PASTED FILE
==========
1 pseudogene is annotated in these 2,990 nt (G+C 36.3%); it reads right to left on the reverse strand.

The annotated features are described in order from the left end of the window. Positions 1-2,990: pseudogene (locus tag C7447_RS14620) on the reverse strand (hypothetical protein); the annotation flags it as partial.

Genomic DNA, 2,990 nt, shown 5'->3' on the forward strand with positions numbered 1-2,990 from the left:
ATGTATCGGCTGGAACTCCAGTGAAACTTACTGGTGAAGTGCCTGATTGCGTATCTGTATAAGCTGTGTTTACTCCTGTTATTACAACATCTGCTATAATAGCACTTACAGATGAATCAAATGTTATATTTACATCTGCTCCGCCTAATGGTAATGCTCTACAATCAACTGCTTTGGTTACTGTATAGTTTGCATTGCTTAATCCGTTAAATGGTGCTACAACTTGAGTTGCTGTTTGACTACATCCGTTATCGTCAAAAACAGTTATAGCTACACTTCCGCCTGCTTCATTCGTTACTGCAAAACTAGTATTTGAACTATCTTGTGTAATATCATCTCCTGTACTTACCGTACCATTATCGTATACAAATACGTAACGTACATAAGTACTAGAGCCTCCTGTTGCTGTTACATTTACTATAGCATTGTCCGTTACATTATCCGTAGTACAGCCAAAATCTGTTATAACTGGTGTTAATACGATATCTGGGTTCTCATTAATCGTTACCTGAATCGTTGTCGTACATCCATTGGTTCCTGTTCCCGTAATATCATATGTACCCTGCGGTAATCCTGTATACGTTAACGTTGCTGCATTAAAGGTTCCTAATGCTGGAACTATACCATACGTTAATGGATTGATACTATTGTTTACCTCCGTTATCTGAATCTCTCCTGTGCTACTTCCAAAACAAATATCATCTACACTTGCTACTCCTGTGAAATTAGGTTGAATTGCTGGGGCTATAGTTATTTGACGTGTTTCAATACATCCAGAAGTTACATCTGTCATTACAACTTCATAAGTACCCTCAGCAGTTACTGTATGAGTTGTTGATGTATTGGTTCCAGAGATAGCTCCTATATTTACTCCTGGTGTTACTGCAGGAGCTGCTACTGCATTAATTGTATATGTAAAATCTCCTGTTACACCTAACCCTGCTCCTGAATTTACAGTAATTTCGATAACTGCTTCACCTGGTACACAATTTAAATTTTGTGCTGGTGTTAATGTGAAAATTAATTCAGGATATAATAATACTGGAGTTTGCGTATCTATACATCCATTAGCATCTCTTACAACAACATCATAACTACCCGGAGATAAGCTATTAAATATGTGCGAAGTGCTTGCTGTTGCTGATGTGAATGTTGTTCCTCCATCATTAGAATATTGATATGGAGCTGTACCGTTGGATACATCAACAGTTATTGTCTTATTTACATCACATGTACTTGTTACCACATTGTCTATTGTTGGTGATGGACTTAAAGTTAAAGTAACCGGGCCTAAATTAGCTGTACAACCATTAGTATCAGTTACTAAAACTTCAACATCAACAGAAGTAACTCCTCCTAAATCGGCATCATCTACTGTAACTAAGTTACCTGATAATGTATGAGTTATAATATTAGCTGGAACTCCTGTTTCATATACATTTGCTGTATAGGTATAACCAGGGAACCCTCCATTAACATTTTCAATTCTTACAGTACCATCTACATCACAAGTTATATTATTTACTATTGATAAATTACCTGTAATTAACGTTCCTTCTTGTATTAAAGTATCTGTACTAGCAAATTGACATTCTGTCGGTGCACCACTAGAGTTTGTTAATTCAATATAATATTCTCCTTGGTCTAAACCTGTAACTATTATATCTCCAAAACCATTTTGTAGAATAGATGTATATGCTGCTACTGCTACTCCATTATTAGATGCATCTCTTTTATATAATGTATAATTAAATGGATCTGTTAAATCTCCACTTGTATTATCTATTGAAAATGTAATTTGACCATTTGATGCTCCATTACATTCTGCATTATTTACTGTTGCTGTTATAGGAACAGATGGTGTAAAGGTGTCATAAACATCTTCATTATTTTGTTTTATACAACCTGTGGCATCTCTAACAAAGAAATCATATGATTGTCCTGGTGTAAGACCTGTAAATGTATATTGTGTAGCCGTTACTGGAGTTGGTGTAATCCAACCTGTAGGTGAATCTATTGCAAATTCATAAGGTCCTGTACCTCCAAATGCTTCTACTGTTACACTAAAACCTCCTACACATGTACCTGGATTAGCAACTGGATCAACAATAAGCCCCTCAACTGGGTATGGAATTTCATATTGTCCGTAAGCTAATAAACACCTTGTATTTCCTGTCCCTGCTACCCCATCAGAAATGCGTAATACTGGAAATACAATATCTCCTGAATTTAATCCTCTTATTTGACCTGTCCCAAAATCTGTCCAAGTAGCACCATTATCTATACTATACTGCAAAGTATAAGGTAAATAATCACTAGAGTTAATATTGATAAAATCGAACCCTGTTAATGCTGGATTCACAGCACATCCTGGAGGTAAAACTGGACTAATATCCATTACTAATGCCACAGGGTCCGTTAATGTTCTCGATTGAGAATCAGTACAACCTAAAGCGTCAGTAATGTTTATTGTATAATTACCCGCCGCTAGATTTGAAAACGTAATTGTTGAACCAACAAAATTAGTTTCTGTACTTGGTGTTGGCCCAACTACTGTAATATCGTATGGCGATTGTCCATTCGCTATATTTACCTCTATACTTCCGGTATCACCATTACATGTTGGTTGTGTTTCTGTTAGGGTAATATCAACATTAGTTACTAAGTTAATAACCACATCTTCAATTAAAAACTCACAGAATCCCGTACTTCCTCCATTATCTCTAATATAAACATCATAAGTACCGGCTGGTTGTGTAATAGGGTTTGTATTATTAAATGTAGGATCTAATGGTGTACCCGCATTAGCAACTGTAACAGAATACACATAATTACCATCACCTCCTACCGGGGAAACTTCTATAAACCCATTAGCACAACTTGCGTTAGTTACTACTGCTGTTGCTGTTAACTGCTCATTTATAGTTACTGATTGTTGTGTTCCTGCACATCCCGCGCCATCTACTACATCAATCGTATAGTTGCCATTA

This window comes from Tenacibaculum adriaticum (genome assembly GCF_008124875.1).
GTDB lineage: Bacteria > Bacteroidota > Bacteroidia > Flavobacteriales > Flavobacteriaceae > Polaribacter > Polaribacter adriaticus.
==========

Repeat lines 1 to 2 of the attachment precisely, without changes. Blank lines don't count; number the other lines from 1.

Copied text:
1 pseudogene is annotated in these 2,990 nt (G+C 36.3%); it reads right to left on the reverse strand.

The annotated features are described in order from the left end of the window. Positions 1-2,990: pseudogene (locus tag C7447_RS14620) on the reverse strand (hypothetical protein); the annotation flags it as partial.